You might like to read what causes migraines for more details on the Tresk gene.
My migraines have gotten less intense, and I no longer am convinced I am going to die with each attack.
After over 25 years, I finally know I will make it through yet another episode.
The patterns have changed unpredictably over the years which I hope have gifted me with more patience!
Some are left sided, and some are right sided. Some come up my neck and some start in my eyes. Some make me angry and some make me cry. Some still make my face swell up just on one side. It's never exactly the same either with my emotional state. Sometimes I managed and sometimes I fell apart.
And then... there was a 7 year period of cluster headaches. That was unbearable. And they shifted.
So hang in there, and persevere. Choices, small choices, you make now may have a huge impact on your health and well-being and your nasty migraines.
Dumb question... of course you do! Besides finding a triptan that works for you as a migraine abortive, biofeedback training is now widely recommended to aid in the prevention of migraine attacks. There are also some excellent electric devices and treatments now to help prevent attacks:
It's good to cover all your bases - body, mind and spirit.
Educating yourself is essential. Here's a link to my course...
So many years, so many doctors! I would hate to add up how much money I have had to spend on my health just to maintain average. So take advantage of my personal experience and professional counselling skills and check out my course for free. Module one is packed with essential information.
Starting a gratitude journal and or practice is proven to lift your mood. It helps to remember to feel gratitude. I am grateful that migraines have slowed down my life enough to see what is really important. To see what friends have been able to stand by my side so to speak, and who and what I now choose to surround myself with.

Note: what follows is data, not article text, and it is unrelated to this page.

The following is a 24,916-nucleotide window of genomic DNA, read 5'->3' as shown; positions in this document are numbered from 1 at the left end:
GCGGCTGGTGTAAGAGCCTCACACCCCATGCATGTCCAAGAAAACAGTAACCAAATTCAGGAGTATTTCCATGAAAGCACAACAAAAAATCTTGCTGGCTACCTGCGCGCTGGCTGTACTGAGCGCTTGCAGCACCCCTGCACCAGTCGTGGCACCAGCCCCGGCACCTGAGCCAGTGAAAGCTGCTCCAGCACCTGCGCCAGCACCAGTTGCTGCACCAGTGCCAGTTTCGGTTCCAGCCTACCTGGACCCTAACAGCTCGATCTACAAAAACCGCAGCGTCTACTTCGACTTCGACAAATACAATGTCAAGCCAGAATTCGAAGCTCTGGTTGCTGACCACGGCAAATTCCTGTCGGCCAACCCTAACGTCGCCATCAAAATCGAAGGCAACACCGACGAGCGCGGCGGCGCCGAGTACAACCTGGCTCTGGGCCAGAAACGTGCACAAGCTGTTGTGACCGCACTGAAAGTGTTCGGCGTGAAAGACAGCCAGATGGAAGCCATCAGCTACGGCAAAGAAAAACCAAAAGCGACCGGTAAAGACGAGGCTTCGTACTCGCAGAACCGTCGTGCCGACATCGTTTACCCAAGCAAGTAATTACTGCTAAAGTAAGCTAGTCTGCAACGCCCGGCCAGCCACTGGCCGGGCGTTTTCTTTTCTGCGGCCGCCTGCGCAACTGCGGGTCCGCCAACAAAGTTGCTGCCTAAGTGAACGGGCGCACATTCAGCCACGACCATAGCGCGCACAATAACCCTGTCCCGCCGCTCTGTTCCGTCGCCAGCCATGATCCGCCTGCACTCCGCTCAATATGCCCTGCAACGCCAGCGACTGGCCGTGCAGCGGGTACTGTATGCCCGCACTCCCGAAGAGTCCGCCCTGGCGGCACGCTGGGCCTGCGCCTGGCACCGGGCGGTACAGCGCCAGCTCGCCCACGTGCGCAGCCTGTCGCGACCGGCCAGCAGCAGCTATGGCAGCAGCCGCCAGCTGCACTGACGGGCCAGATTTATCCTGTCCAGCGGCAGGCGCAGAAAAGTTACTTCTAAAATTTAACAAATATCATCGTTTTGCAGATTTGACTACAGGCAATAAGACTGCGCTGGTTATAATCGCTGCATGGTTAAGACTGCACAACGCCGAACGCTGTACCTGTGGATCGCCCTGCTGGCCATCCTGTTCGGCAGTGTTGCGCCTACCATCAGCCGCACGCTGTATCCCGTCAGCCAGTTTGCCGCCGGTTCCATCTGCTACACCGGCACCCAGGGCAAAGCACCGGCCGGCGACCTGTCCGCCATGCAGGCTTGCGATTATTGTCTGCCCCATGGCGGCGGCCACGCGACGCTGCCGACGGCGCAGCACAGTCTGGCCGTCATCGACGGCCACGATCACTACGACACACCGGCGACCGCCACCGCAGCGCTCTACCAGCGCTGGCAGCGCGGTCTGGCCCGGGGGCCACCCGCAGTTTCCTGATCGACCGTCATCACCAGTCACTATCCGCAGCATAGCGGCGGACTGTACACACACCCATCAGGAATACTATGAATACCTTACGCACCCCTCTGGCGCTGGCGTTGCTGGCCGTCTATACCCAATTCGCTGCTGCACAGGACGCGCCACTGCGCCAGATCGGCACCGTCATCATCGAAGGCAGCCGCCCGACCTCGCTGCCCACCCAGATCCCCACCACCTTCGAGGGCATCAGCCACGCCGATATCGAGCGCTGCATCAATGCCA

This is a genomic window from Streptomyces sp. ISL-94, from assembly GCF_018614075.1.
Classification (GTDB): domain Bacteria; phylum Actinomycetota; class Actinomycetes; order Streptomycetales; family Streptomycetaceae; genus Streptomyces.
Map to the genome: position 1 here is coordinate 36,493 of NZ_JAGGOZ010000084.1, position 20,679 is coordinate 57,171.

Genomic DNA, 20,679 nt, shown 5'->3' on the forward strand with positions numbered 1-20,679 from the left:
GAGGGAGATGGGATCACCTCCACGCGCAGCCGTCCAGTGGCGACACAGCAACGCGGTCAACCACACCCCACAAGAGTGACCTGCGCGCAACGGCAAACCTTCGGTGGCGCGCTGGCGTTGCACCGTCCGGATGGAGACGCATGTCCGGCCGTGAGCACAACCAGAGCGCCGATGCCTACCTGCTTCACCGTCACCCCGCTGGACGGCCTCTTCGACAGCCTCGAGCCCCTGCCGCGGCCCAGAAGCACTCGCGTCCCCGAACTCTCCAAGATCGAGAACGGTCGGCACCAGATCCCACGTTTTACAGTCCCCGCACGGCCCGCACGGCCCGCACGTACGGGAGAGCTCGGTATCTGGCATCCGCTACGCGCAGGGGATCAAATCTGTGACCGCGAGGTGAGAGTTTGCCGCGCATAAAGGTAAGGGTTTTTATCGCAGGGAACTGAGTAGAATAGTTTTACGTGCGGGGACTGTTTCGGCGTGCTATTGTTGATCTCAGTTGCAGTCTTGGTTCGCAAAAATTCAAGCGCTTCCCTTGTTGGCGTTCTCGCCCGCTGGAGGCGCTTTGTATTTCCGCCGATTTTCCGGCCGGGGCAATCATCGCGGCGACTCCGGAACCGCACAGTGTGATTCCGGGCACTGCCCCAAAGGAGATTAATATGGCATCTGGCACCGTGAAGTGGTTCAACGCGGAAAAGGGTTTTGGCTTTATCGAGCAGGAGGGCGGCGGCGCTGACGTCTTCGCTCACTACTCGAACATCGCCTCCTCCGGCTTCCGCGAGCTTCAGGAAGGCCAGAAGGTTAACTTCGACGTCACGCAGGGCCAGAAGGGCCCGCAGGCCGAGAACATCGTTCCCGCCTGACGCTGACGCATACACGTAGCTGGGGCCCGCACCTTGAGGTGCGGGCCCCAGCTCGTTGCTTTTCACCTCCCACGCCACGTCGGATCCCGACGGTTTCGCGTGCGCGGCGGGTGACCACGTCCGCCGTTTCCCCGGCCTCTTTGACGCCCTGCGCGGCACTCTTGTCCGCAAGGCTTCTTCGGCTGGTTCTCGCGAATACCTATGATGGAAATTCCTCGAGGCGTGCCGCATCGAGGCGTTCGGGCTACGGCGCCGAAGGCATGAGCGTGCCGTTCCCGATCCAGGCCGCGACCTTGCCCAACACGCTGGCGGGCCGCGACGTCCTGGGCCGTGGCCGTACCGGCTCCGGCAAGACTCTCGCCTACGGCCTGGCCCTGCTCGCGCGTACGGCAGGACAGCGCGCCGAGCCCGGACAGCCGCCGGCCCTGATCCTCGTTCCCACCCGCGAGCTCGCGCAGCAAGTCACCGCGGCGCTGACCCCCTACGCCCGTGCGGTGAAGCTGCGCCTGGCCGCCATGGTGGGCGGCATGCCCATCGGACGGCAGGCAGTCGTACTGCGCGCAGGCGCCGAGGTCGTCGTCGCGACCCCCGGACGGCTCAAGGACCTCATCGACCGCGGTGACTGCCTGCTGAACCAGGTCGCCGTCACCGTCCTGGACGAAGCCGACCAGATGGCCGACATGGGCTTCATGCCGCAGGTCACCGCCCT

It can give you a chance to think about what work you are now able to do within the limits of this condition and still feel fulfilled, happy and loving. I feel I have actually become a much more compassionate human being because of this challenge in my life. More considerate of others, more patient... more kind and gentle to myself.
It brings to mind this wonderful quote:
“People are often unreasonable and self-centered.
Forgive them anyway.
If you are kind, people may accuse you of ulterior motives.
Be kind anyway.
If you are honest, people may cheat you.
Be honest anyway.
If you find happiness, people may be jealous.
Be happy anyway.
The good you do today may be forgotten tomorrow.
Do good anyway.
Give the world the best you have and it may never be enough.
Give your best anyway.
For you see, in the end, it is between you and God.
It was never between you and them anyway.”
~ Mother Teresa
Depression and anxiety are commonly comorbid conditions with migraine... and there's a higher prevalence of suicide with migraine disease.
Another way to lift your spirits is to talk to someone about it. A professional is best for anxiety and all your deep, dark fears that can come with this condition. If you are really struggling right now... if you feel like this is life threatening, please get some extra support. Here are some ways to get support right now:
Your doctor will be a good resource too, so book in asap to get an appointment. Don't suffer one more minute longer than you have to.
Until next time, take care,